The Fesch library was created on the initiative of Lucien Bonaparte, while he was Napoleon’s Minister of the Interior. In 1801, he commissioned André-François Miot, Administrator of Corsica, to bring 12,310 volumes from revolutionary confiscation. The creation of the book collection therefore preceded the construction of the library.
Built under Napoleon III, the Heritage Library was officially opened in 1868, in the north wing of the Palais Fesch, which was originally intended to be a gallery for the exhibition of large paintings. Since 1986, the library has been listed as a historical monument in its entirety, including library woodwork, and the large central reading table.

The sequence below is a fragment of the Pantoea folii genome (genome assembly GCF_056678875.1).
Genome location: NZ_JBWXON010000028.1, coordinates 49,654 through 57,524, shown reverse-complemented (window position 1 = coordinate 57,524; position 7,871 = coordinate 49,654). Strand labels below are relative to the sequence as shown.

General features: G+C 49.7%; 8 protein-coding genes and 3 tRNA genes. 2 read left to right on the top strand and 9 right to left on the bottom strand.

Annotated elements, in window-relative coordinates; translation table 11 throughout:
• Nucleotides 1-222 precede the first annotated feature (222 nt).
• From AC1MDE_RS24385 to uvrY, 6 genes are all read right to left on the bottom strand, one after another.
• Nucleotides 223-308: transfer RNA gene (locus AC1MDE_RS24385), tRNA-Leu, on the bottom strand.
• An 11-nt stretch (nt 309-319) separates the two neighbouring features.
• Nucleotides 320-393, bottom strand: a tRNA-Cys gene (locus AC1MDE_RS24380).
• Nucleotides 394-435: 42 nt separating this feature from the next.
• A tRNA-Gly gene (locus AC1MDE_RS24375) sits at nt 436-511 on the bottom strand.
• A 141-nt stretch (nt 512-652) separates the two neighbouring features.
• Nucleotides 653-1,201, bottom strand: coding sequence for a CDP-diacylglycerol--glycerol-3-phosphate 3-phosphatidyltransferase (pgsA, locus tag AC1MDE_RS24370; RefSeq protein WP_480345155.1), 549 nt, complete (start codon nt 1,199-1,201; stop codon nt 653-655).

The old fund has been established over the years through successive donations. Currently, it has some 40,000 works, including 29 incunables printed mostly in Italy between 1455 and 150, 200 manuscripts from the fifteenth to the nineteenth century, numerous rare editions and works by prestigious publishers.
These collections are arranged for part on the shelves in the heritage hall (about 25,000 works) date mainly from the 16th to the 18th century, the other part being kept in the reserve.



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